All Police Officers Should Be Videotaped Every Second They Are On The Job

We give police officers special powers to use force that we allow no other citizen.  As such, they should be subjected to special accountability and monitoring.  One wonders how many people have served time in jail for officers making up BS stories, actually reversing the direction of an assault, and making it stick because the legal system circles the wagons to protect its own.  Thank god for video.


  1. Vitaeus:

    Somewhat off-topic but on the subject of video and the benefits thereof.

  2. marco73:

    Read the end of the story. In only 5 1/2 years, the cop has already been involved in 2 shootings that resulted in the deaths of 2 citizens. The average police officer will never even draw his weapon during a 20 year career.
    Even with video evidence of the officer beating the man in the story, the officer is still on the streets. The chief will not take the cop off the street because the "incident" is still under "internal investigation." Hope everyone in Vegas sleeps soundly with this hammerhead protecting them.

  3. Bill:

    Theoretically, citizens have just about the same power to arrest as a police officer. You, as a citizen, under the law of most states, need probable cause to arrest someone for a felony, and you usually have to witness someone commit a misdemeanor before you can arrest them.

    As a practical matter though, just try to arrest a police officer for assault, and see how far that gets you. Or, just try to point out that an officer is violating the 4th amendment and subjecting someone to an unreasonable seizure or search. You can assume you will be arrested charged with obstructing, resisting arrest, disturbing the peace/disorderly conduct, or some other catch all charge, and even if you prove your innocence, all that means is that you spent the night in jail, hired an attorney, incurred the risk of a criminal conviction, and cleared your name. Nothing will happen to the officer, unless he is caught on tape.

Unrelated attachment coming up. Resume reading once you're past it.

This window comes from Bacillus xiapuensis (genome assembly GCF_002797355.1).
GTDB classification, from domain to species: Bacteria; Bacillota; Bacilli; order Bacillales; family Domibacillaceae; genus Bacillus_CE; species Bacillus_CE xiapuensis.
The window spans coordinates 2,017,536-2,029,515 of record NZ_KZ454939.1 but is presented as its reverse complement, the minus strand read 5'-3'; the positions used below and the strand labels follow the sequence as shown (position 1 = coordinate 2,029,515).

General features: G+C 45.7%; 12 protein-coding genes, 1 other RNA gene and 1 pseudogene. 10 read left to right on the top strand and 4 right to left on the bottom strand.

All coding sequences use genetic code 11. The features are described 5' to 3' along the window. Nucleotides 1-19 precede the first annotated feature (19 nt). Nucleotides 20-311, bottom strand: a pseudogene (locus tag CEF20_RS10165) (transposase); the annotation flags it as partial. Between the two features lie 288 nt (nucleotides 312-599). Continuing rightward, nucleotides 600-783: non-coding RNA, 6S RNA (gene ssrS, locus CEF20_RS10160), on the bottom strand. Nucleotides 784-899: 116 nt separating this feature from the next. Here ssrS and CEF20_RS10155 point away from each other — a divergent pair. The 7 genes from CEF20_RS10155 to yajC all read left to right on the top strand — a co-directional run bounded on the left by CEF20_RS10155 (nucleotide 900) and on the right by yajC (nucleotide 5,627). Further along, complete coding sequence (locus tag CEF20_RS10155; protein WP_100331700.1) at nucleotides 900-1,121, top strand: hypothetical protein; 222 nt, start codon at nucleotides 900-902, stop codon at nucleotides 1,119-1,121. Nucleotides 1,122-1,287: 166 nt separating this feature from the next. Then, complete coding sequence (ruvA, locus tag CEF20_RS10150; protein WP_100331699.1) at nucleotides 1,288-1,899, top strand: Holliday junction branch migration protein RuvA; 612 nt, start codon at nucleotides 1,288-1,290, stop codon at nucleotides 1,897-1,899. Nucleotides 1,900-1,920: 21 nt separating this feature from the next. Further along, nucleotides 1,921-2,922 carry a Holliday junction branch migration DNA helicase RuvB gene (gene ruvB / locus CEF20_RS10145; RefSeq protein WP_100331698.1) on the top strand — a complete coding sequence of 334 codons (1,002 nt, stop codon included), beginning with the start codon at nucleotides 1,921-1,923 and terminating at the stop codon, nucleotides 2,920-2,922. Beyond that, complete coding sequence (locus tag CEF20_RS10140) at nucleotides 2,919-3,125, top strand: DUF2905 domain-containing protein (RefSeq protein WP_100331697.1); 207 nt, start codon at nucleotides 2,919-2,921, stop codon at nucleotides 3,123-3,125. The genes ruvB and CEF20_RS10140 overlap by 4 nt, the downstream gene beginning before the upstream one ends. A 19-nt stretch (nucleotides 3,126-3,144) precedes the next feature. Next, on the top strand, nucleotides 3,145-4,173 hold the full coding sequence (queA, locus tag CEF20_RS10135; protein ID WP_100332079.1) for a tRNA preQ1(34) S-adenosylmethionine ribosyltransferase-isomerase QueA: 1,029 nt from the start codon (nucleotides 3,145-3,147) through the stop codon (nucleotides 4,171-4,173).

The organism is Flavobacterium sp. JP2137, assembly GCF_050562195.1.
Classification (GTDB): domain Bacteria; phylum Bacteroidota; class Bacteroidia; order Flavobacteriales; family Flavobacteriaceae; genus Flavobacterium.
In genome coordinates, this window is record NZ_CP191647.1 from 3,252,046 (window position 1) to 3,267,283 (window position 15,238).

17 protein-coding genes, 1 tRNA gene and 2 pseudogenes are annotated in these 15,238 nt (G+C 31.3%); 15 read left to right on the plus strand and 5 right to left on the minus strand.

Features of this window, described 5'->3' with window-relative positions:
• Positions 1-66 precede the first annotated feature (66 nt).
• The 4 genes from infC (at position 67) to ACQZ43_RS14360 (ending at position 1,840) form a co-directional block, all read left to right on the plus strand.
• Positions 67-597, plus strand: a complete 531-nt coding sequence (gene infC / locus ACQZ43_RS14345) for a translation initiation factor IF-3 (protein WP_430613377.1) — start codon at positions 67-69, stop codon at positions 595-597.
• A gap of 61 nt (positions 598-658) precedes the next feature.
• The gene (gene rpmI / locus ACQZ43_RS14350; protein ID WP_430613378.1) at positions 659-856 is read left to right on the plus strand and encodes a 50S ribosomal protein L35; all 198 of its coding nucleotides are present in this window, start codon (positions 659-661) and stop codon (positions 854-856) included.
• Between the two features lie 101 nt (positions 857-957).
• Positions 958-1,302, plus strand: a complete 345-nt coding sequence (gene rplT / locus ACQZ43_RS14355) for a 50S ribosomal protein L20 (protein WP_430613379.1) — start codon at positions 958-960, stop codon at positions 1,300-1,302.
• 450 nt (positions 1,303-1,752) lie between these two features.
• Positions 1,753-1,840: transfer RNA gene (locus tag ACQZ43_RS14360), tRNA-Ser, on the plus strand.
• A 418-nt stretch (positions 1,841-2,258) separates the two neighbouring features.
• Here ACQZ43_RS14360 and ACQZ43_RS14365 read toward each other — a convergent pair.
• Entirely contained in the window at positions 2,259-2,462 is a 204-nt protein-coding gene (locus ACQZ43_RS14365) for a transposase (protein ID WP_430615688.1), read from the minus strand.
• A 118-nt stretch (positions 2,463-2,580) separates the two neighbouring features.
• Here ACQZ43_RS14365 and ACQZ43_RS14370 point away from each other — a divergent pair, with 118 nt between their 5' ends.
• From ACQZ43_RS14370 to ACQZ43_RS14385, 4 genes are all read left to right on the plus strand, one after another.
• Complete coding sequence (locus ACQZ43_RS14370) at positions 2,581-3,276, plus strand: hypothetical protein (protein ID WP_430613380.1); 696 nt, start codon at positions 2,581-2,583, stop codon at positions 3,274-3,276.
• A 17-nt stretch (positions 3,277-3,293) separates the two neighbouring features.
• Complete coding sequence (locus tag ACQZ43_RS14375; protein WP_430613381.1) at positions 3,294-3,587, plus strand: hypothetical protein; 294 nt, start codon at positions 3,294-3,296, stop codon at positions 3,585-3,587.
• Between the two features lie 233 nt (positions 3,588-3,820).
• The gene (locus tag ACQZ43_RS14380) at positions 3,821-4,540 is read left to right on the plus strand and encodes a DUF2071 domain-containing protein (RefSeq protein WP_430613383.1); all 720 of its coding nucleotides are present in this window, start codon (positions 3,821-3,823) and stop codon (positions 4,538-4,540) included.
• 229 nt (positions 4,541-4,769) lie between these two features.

Thank goodness for video cameras. It seems like police brutality is getting worse, but no doubt it appears worse now because we have more evidence of it, and it is actually declining, because police officers are aware that they could be recorded.

  4. Zach:

    It shouldn't stop there. Police officers should be videotaped 24 hours a day. They tend to moonlight as wife-beaters and seized-drug-dealers.

  5. Ian Random:

    Actually, it is the blue unions that protect the rotten ones in their ranks. Officers are a mixed bunch like every other organization, it is just the bad ones cannot be held accountable much like teachers. I wish I could find the documentary I saw on PBS, but it was a cop so dangerous he wasn't allowed to patrol on his own.

  6. ErisGuy:

    Limiting the taping to police officers is too narrow. Image what the tapes of Mike Nifong could have revealed.

  7. Smock Puppet:

    I actually favor this sort of thing, with the codicil that I think if you're shown to be clearly giving actual shit to the cop and he does decide to take you down, you've been asking for it.

    That doesn't mean you can't passively resist, but being insulting and stupid about it says you're dumb enough to deserve getting some physical negative behavioral reinforcement.

  8. el coronado:

    ah. so being "insulting and stupid" to a cop, or God forbid, daring to "give actual shit" to our brave security ninja/warriors, means he "can take you down" - despite the fact that's assault and battery were you or i to try it out - because.....he's s cop? special? above the law?

    interestingly, gang members seem to have pretty much that exact same notion. "sure, i beat/shot/killed the guy. he was *dissin'* me!"

    so now cops operate under blood/crip/vice lord/disciple codes of conduct? and you're DEFENDING this, smocky? then may your chains sit lightly upon you. remember to always gaze downward and tug your forelock whenever a cop walks by - show the proper respect! a sheep SHOULD show grovelling respect to its master, don't you think?